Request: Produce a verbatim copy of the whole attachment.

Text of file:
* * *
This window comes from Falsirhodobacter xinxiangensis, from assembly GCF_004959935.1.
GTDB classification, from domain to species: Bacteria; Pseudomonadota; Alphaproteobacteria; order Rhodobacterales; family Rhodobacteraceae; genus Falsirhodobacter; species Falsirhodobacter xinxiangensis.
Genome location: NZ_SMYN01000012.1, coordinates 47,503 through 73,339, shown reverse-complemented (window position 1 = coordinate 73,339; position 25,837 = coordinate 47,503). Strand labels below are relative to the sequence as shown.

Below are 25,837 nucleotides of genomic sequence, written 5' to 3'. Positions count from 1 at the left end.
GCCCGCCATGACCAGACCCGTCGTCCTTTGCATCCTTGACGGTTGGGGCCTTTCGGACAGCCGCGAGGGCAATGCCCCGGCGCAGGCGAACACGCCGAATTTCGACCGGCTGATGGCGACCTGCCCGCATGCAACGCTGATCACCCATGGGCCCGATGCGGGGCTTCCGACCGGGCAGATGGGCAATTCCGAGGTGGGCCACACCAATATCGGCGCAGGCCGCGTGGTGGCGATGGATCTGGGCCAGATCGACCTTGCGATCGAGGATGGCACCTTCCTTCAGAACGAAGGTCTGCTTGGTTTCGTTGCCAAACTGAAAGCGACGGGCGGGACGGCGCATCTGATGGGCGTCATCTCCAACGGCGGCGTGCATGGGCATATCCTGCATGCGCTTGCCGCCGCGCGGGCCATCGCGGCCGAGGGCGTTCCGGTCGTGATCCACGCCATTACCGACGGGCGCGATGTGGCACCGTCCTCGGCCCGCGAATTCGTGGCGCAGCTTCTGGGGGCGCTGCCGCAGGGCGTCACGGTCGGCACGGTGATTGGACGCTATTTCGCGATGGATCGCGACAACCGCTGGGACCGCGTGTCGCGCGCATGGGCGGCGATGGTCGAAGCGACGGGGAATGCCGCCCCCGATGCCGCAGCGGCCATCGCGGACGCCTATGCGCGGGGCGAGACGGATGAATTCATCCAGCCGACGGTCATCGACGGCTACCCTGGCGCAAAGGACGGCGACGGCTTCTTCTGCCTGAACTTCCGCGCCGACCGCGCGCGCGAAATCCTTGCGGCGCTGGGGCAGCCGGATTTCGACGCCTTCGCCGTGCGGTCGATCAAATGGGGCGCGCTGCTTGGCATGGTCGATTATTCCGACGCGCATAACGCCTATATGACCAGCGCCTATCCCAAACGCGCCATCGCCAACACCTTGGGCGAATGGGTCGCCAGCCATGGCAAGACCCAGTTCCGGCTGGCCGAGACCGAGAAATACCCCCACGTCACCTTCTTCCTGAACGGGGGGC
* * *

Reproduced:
This window comes from Falsirhodobacter xinxiangensis, from assembly GCF_004959935.1.
GTDB classification, from domain to species: Bacteria; Pseudomonadota; Alphaproteobacteria; order Rhodobacterales; family Rhodobacteraceae; genus Falsirhodobacter; species Falsirhodobacter xinxiangensis.
Genome location: NZ_SMYN01000012.1, coordinates 47,503 through 73,339, shown reverse-complemented (window position 1 = coordinate 73,339; position 25,837 = coordinate 47,503). Strand labels below are relative to the sequence as shown.

Below are 25,837 nucleotides of genomic sequence, written 5' to 3'. Positions count from 1 at the left end.
GCCCGCCATGACCAGACCCGTCGTCCTTTGCATCCTTGACGGTTGGGGCCTTTCGGACAGCCGCGAGGGCAATGCCCCGGCGCAGGCGAACACGCCGAATTTCGACCGGCTGATGGCGACCTGCCCGCATGCAACGCTGATCACCCATGGGCCCGATGCGGGGCTTCCGACCGGGCAGATGGGCAATTCCGAGGTGGGCCACACCAATATCGGCGCAGGCCGCGTGGTGGCGATGGATCTGGGCCAGATCGACCTTGCGATCGAGGATGGCACCTTCCTTCAGAACGAAGGTCTGCTTGGTTTCGTTGCCAAACTGAAAGCGACGGGCGGGACGGCGCATCTGATGGGCGTCATCTCCAACGGCGGCGTGCATGGGCATATCCTGCATGCGCTTGCCGCCGCGCGGGCCATCGCGGCCGAGGGCGTTCCGGTCGTGATCCACGCCATTACCGACGGGCGCGATGTGGCACCGTCCTCGGCCCGCGAATTCGTGGCGCAGCTTCTGGGGGCGCTGCCGCAGGGCGTCACGGTCGGCACGGTGATTGGACGCTATTTCGCGATGGATCGCGACAACCGCTGGGACCGCGTGTCGCGCGCATGGGCGGCGATGGTCGAAGCGACGGGGAATGCCGCCCCCGATGCCGCAGCGGCCATCGCGGACGCCTATGCGCGGGGCGAGACGGATGAATTCATCCAGCCGACGGTCATCGACGGCTACCCTGGCGCAAAGGACGGCGACGGCTTCTTCTGCCTGAACTTCCGCGCCGACCGCGCGCGCGAAATCCTTGCGGCGCTGGGGCAGCCGGATTTCGACGCCTTCGCCGTGCGGTCGATCAAATGGGGCGCGCTGCTTGGCATGGTCGATTATTCCGACGCGCATAACGCCTATATGACCAGCGCCTATCCCAAACGCGCCATCGCCAACACCTTGGGCGAATGGGTCGCCAGCCATGGCAAGACCCAGTTCCGGCTGGCCGAGACCGAGAAATACCCCCACGTCACCTTCTTCCTGAACGGGGGGC